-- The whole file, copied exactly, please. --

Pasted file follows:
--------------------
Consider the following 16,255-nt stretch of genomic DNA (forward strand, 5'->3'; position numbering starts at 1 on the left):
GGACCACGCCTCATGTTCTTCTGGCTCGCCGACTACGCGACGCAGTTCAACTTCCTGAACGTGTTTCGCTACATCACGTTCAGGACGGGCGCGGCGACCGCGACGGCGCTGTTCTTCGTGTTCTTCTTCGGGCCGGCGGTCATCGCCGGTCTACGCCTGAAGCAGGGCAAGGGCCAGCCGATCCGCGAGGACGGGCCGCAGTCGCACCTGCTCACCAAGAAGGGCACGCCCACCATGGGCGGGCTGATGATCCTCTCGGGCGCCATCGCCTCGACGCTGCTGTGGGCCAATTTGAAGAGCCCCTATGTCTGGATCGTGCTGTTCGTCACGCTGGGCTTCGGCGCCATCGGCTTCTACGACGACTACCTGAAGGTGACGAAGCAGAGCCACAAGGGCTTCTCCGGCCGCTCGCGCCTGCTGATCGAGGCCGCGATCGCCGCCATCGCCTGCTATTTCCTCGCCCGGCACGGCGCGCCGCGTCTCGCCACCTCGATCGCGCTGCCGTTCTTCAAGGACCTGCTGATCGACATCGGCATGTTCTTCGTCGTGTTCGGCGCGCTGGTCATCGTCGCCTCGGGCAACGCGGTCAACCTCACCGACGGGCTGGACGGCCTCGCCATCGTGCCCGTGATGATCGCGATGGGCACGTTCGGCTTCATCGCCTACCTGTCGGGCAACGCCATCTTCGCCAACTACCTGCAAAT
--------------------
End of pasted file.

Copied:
Consider the following 16,255-nt stretch of genomic DNA (forward strand, 5'->3'; position numbering starts at 1 on the left):
GGACCACGCCTCATGTTCTTCTGGCTCGCCGACTACGCGACGCAGTTCAACTTCCTGAACGTGTTTCGCTACATCACGTTCAGGACGGGCGCGGCGACCGCGACGGCGCTGTTCTTCGTGTTCTTCTTCGGGCCGGCGGTCATCGCCGGTCTACGCCTGAAGCAGGGCAAGGGCCAGCCGATCCGCGAGGACGGGCCGCAGTCGCACCTGCTCACCAAGAAGGGCACGCCCACCATGGGCGGGCTGATGATCCTCTCGGGCGCCATCGCCTCGACGCTGCTGTGGGCCAATTTGAAGAGCCCCTATGTCTGGATCGTGCTGTTCGTCACGCTGGGCTTCGGCGCCATCGGCTTCTACGACGACTACCTGAAGGTGACGAAGCAGAGCCACAAGGGCTTCTCCGGCCGCTCGCGCCTGCTGATCGAGGCCGCGATCGCCGCCATCGCCTGCTATTTCCTCGCCCGGCACGGCGCGCCGCGTCTCGCCACCTCGATCGCGCTGCCGTTCTTCAAGGACCTGCTGATCGACATCGGCATGTTCTTCGTCGTGTTCGGCGCGCTGGTCATCGTCGCCTCGGGCAACGCGGTCAACCTCACCGACGGGCTGGACGGCCTCGCCATCGTGCCCGTGATGATCGCGATGGGCACGTTCGGCTTCATCGCCTACCTGTCGGGCAACGCCATCTTCGCCAACTACCTGCAAAT